[Clayart] discussion topics

wschran at twc.com wschran at twc.com
Wed Jan 8 19:41:12 EST 2020

Played with rutile blues and a hare's fur blue, both cone 6 oxidation.
Both glazes ran if too thickly applied. The hare's fur worked better
without controlled cooling, rutile blue benefitted from controlled
cooling schedule. Here's some reading information:
[1] And this:
http://digitalfire.com/4sight/glossary/glossary_rutile_glaze.html [2]


William Schran wschran at twc.com 703-505-1617

	-----------------------------------------From: "mel jacobson" 
To: "clay"
Sent: Wednesday January 8 2020 5:35:52PM
Subject: [Clayart] discussion topics

my new adult student has been working on cone 6, mel6 and our glazes.
 she had a firing and a commercial rutile blue glaze ran right off
 the pot onto her kiln shelf. obviously she was puzzled, she also
 has some crazy pin holing in that glaze.

 in discussing the problem she mentioned to me that she has
 programmed a hold at cone 6 for something over 30 minutes.
 i told her not to hold at temp. no need. that is old wives tales
 and in a program kiln who knows if the temp does not rise during the
 hit the mark, turn off the kiln. down fire should be at 1900F. and,
 knows if you need down firing? (we all know what carol is doing with
 high iron glazes...and most of you know that i fired hare's fur at
cone 12
 with a down fire. in many cases i turned pots into bright metallic
 but, i was firing all my hare's fur, partridge feather and oil spot
 in oxy atmosphere, or only slightly neutral. no reduction. high iron
clay, and
 high iron glazes. they look like they come from a fuel, reduction
kiln...as in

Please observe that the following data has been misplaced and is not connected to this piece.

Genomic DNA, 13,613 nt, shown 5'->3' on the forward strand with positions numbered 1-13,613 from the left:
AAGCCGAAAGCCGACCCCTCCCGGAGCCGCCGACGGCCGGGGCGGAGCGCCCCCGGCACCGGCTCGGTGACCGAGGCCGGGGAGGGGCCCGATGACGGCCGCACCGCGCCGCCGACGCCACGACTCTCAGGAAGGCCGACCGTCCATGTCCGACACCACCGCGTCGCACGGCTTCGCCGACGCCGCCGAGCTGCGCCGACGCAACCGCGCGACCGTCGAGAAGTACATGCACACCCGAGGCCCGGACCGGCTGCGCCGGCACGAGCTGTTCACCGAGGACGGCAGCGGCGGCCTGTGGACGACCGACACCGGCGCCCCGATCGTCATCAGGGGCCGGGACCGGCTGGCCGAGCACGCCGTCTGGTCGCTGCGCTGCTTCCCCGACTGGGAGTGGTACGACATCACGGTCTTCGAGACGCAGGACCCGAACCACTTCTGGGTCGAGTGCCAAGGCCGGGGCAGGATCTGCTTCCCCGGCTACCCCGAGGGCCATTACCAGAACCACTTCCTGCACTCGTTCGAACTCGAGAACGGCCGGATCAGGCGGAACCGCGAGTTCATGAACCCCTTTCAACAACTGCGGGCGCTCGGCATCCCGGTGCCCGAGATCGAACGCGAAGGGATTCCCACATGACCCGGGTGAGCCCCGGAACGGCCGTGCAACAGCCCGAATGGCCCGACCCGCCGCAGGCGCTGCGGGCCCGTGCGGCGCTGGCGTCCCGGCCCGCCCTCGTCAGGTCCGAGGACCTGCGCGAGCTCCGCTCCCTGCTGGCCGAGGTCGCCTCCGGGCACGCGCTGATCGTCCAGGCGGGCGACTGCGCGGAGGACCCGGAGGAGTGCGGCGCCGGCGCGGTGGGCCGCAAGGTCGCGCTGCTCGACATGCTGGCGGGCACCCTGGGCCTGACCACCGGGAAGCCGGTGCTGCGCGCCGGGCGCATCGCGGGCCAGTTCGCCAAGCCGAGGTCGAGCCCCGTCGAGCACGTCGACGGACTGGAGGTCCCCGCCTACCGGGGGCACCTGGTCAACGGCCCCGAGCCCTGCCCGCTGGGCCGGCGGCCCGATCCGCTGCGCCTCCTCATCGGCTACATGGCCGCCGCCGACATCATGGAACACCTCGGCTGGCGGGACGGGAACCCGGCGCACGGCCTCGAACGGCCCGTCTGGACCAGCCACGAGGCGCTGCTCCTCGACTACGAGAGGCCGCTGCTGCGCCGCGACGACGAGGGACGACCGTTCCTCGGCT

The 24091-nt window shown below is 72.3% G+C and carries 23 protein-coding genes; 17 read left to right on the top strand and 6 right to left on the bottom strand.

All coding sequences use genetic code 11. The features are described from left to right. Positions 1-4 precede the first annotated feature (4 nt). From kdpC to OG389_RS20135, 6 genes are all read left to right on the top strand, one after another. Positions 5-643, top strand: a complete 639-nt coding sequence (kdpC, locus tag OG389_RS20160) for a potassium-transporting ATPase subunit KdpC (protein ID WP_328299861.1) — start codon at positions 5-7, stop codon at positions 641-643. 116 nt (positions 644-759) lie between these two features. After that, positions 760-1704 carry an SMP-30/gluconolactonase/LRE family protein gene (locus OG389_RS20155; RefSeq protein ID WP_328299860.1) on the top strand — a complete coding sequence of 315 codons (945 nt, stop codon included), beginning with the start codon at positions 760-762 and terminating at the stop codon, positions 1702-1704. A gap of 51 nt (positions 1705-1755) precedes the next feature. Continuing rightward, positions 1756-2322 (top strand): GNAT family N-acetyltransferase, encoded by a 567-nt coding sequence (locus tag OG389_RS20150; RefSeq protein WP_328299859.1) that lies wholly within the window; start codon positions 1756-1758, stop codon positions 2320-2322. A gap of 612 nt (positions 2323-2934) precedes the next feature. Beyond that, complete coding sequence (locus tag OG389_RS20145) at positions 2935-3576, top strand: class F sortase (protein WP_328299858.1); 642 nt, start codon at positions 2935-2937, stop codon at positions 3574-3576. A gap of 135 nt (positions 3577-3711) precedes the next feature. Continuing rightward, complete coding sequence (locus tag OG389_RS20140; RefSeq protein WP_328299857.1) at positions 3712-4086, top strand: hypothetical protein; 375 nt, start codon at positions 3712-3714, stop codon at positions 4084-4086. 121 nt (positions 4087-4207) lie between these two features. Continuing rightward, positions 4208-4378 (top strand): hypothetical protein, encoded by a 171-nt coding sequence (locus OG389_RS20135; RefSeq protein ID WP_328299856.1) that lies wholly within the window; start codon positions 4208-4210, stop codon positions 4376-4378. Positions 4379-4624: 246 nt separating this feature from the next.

look like..but not. that is the key to hare's fur. fired in saggers
in a wood
 fired, very hot kiln. no kiln shelves at all. 400 pots fired in a
 the pots were snug in a neutral atmosphere, in a really wild wood
fired reduction
 kiln. i have never seen puke green in my firings. clean atmosphere in
the kiln.
 (many of us saw puke green in that old temmoku recipe of the late
60's. and remember
 folks turned the world full of smoke from over reduction..we all did
it. not now.
 over reduction is a scourge.)

 i am convinced that there is a reaction with that high rutile content
 glaze sort of boiling at the clay surface. high iron clay, high iron
 glaze. (and i think some titanium) they may not be compatible, or
make the bubbles and pin holes part
 of the aesthetic. make the so called flaw a new signature glaze.
 we did that with colleen and the boiling shino. now we do not get the
 boil...it is back to lovely orange and black basic shino. it may be
 simple as a dead mouse rotten in the shino. who knew? i think it was
 much table salt.

 i would love to have others join in on this topic...especially about
 at temp...i would like to ban it. only bad things happen.
 that is one reason i always fire a new glaze to one cone hotter. i
want to see
 what happens.

 i fired two bowls with mel6 and our five equal amounts of glaze
materials to cone
 12 last month. they looked great...they still had a ring...but, man,
that is pushin
 to the limit. how does one know, unless you try to test to limit?

 (thanks paul, you know how to push limits too...and we appreciate it.
and, if we
 can make our dear woofey jump...that is fun. by the way folks, i have
known david
 woof since he was a baby wolf. you cannot find a kinder better person
to sit and have
 a beer with. like paul, he loves controversy like air itself. they
make clayart rich.)

 website: www.melpots.com


[2] http://digitalfire.com/4sight/glossary/glossary_rutile_glaze.html

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